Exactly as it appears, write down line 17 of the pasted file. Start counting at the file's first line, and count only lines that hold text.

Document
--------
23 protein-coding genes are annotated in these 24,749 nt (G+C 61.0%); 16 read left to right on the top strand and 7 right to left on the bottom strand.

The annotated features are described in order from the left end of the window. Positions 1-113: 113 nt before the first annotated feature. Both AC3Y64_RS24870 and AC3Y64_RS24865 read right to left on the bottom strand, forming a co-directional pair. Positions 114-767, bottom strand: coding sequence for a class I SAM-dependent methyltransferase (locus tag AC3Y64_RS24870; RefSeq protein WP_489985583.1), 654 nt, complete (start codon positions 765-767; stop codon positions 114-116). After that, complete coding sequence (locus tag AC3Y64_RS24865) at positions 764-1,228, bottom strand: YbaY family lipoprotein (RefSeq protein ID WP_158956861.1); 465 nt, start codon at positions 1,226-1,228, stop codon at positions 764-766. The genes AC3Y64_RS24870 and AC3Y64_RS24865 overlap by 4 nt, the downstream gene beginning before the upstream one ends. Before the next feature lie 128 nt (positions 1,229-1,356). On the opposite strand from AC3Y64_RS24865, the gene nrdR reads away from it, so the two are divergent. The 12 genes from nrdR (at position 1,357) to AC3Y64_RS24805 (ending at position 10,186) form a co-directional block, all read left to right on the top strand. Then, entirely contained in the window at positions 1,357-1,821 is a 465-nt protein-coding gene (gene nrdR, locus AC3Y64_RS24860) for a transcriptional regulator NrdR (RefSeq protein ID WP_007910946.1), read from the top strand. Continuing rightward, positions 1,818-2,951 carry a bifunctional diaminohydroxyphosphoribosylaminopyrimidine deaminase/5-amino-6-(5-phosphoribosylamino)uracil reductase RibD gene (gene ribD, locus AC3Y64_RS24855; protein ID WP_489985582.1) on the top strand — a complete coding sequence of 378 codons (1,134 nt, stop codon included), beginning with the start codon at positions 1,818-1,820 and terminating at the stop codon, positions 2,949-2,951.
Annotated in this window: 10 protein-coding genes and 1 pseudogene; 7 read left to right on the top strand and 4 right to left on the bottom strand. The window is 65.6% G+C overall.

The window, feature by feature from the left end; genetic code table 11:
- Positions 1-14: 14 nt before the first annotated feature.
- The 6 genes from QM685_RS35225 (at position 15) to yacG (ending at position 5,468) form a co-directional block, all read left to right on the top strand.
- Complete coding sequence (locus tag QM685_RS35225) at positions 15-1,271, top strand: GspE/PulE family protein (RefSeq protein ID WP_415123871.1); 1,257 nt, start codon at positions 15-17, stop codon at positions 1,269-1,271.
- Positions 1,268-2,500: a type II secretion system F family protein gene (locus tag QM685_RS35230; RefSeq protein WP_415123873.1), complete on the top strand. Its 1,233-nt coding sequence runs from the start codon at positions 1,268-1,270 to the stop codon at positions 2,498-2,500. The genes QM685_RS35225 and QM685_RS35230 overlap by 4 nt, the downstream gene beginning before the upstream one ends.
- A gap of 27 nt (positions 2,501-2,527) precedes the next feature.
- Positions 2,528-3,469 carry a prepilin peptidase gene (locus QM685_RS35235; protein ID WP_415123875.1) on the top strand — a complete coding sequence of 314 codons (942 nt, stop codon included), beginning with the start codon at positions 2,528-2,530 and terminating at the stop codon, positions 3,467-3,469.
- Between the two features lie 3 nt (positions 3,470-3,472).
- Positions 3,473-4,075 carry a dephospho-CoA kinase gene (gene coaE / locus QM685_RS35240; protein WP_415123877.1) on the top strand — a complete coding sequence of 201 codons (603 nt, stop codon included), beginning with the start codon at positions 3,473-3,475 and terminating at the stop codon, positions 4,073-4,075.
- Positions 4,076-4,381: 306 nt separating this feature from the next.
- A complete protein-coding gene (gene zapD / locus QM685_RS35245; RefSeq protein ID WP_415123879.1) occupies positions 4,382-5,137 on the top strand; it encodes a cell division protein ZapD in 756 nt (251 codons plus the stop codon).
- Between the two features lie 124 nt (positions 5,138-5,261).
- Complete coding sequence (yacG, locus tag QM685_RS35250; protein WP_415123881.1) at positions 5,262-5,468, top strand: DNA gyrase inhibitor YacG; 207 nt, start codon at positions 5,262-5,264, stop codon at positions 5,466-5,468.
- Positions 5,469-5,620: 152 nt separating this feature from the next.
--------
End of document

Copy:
- Positions 5,469-5,620: 152 nt separating this feature from the next.